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The U.S. Olympic Track and Field Trials, which will be held in Los Angeles from June 17 to 24, won't just feature athletes who want to make it to the Summer Games; the Trials will be showcasing two events that might be considered Olympic hopefuls as well. They are the women's 5,000-and 10,000-meter runs, neither of which is an Olympic event. Indeed, until the Olympic program was changed effective with the 1984 Games, there had been no Olympic footrace for women longer than 1,500 meters. Women runners had hoped to add to the '84 Olympic program the 5,000, 10,000 and marathon, all of which are run by men, but had to settle for a 3,000 and a marathon. Consequently, the 5,000 and 10,000 at the Trials are scheduled to be mere exhibitions.

The situation conceivably still could change if a lawsuit brought by women runners from 27 countries succeeds in forcing Olympic officials to hold a women's 5,000 and 10,000 at the L.A. Olympics; presumably, the exhibitions at the U.S. Trials would then become true Olympic qualifying events. But such an outcome appears highly unlikely. In what was probably a terminal setback for their legal efforts insofar as the '84 Olympics are concerned, a U.S. District Court judge in L.A. last month denied the women the injunction they sought against Olympic officials.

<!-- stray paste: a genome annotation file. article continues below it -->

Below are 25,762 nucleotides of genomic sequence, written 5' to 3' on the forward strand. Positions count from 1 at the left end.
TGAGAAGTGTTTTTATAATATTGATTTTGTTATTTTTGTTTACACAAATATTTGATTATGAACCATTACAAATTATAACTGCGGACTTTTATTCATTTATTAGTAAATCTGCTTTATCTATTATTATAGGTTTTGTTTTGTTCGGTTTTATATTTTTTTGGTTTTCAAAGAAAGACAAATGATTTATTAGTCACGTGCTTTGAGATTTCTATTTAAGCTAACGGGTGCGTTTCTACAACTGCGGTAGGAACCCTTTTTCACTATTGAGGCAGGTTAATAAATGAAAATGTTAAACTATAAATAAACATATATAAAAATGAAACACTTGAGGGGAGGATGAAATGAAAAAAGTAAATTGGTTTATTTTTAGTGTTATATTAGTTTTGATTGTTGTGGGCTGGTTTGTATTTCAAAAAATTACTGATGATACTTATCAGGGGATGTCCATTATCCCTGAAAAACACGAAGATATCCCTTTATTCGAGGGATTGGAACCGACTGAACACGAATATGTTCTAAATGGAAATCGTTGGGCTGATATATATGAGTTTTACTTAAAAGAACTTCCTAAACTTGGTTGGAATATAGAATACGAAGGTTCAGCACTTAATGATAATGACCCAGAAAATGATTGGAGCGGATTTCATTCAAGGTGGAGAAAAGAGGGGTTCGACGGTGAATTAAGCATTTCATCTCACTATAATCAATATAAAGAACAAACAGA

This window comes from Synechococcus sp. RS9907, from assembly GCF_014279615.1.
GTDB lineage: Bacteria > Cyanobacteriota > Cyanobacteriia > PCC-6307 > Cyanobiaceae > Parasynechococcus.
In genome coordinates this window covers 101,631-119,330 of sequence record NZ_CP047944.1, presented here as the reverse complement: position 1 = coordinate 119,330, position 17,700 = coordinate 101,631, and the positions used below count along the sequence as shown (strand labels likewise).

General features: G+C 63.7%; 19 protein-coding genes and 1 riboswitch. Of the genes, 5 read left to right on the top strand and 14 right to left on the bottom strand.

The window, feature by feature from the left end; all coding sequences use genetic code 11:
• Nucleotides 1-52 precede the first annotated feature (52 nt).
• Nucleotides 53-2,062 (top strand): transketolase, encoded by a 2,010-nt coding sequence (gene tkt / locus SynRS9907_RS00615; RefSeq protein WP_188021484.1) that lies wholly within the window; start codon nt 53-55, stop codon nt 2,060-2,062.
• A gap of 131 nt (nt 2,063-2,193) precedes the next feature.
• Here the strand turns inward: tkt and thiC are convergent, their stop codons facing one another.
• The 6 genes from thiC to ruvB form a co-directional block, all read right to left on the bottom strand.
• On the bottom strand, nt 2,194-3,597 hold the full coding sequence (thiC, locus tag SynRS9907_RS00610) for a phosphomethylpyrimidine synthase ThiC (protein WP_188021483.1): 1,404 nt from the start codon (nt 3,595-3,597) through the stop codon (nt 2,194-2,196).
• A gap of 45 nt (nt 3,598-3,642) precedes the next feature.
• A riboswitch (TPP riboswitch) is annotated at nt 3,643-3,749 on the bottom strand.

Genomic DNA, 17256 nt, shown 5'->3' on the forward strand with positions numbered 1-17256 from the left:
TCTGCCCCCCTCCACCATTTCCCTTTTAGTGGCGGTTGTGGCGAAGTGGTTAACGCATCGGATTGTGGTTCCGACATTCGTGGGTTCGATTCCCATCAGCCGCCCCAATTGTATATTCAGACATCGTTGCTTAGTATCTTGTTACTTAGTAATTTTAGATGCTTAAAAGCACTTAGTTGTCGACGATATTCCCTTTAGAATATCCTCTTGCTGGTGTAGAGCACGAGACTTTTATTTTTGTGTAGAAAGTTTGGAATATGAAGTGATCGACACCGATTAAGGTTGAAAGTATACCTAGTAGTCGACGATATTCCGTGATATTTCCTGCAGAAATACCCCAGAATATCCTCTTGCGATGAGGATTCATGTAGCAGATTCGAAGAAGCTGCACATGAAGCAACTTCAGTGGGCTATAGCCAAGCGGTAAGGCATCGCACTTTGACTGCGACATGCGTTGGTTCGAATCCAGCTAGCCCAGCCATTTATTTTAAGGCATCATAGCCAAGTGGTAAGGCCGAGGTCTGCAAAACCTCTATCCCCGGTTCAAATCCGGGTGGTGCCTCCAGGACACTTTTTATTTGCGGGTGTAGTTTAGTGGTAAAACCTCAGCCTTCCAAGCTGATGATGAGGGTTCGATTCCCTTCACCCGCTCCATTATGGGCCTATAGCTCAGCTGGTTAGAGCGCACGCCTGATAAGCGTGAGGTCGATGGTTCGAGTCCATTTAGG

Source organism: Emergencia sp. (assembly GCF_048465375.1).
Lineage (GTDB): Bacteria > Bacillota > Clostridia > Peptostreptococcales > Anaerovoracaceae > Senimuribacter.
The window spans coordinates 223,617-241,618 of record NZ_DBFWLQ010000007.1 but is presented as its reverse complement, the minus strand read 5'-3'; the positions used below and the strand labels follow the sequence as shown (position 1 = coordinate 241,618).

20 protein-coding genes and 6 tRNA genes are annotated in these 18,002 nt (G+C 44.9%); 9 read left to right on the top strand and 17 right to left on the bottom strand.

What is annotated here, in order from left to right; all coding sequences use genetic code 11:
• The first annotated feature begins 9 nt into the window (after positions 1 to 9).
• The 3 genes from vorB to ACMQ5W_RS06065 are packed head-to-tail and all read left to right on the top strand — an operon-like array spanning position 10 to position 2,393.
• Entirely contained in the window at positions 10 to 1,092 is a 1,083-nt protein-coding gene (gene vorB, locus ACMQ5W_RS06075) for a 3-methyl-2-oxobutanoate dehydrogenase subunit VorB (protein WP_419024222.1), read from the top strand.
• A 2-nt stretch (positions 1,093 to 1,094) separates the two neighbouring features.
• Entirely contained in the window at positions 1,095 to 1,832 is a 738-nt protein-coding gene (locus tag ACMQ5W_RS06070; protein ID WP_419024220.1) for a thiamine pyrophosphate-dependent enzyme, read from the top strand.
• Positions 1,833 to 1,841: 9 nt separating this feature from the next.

Even as exhibitions, the 5,000 and 10,000 at the Trials could be interesting. Although Mary Decker, the premier U.S. middle-distance runner, figures to be too busy trying to make the team in the 1,500 and 3,000 to enter the 5,000 and 10,000, other leading competitors may well do so. These could include any of the three runners who will earn berths on the U.S. team at the women's marathon Trials this week in Olympia, Wash.; they might find it useful for training purposes to run the 10,000 in the track Trials. The events also figure to attract foreigners living in the U.S. who will have already made their national Olympic teams in the 3,000 and marathon. And they could draw athletes like Nancy Rooks, a Canadian who, because her ideal distances are 5,000 and 10,000 meters, is in danger of ending up without an Olympic event. The melancholy spectacle of Rooks and others like her running 5,000 and 10,000 exhibitions in the U.S. Trials could be an eloquent argument for the Olympic hierarchy to wake up and add the two events to the Olympic program, if not in 1984, then in 1988 for sure.